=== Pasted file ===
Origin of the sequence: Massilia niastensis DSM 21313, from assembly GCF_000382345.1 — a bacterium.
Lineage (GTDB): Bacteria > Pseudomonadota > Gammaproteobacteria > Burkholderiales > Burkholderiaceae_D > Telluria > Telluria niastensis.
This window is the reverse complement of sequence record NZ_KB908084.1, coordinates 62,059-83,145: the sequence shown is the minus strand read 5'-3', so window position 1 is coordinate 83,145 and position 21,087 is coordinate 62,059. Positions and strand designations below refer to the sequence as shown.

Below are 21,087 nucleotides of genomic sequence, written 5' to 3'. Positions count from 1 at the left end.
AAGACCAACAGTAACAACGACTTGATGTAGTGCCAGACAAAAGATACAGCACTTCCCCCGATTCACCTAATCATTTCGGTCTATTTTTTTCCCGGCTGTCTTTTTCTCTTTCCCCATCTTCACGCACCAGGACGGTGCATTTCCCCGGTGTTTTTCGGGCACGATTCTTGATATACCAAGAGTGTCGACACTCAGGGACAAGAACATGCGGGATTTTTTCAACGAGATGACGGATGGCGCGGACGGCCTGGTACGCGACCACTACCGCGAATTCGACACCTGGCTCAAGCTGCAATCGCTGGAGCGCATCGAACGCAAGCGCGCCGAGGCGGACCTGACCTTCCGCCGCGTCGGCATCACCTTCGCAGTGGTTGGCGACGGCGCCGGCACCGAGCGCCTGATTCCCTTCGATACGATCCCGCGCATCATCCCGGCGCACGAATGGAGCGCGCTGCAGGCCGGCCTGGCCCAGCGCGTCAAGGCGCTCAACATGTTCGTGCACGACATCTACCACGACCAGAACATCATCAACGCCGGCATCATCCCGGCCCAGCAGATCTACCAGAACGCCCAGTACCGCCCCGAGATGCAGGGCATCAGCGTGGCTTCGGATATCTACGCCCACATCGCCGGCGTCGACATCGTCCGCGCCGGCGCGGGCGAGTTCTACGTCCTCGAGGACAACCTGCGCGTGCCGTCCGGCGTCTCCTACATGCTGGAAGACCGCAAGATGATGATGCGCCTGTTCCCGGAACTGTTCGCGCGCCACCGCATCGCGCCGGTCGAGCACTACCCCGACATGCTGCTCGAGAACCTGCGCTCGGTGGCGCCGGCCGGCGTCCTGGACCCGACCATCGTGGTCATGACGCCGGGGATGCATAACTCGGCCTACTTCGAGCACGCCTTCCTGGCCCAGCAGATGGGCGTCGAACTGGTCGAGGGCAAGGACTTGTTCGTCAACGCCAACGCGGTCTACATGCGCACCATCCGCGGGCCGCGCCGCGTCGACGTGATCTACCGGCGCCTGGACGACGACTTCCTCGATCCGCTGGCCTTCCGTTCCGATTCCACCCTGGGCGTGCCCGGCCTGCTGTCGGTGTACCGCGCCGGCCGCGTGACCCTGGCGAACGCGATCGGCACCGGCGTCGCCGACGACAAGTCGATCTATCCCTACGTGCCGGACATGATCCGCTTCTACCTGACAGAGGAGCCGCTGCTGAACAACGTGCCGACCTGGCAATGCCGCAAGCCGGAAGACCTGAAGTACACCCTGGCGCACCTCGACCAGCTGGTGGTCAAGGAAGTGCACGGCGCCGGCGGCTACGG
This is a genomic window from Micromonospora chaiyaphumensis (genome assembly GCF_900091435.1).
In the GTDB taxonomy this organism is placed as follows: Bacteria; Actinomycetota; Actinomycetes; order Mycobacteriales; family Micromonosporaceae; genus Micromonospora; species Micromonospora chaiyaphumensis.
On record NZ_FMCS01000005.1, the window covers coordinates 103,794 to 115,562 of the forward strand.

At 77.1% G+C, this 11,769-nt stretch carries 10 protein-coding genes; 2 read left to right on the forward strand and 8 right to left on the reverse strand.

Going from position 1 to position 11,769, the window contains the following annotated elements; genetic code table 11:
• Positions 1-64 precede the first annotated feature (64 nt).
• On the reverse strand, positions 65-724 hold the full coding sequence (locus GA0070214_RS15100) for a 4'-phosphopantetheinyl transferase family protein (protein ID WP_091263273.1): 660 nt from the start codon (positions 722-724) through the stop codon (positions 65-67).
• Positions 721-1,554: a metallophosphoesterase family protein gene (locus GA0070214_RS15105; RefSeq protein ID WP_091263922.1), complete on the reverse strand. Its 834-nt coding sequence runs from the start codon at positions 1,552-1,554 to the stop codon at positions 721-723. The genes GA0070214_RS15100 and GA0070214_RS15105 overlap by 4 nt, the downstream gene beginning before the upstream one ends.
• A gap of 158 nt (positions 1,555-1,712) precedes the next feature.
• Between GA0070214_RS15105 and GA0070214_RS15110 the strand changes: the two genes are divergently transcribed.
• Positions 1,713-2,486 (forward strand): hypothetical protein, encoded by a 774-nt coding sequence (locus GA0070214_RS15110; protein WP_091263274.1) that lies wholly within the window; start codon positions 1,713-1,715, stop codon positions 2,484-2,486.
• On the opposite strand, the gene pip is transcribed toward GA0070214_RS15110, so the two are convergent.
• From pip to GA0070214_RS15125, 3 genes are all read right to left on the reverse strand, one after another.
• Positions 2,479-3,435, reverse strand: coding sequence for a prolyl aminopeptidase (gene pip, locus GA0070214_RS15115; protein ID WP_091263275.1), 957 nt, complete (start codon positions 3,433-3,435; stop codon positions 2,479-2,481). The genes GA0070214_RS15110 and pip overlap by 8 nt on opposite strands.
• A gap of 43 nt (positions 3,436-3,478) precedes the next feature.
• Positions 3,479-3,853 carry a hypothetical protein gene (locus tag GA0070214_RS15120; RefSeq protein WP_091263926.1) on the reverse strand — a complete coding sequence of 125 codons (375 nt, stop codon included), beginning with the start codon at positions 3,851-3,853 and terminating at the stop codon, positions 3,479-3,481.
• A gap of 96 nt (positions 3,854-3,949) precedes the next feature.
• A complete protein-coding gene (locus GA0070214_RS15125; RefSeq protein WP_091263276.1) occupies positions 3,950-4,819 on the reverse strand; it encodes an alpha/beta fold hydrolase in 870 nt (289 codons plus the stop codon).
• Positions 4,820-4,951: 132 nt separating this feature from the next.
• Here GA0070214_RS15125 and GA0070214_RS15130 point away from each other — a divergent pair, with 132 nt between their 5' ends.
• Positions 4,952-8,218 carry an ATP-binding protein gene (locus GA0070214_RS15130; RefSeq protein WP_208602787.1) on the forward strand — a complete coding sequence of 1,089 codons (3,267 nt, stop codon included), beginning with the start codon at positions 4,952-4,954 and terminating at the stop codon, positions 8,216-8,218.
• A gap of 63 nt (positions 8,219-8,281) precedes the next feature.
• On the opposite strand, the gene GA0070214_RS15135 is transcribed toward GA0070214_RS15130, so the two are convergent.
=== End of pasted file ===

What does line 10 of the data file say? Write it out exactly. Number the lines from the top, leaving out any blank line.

Going from position 1 to position 11,769, the window contains the following annotated elements; genetic code table 11: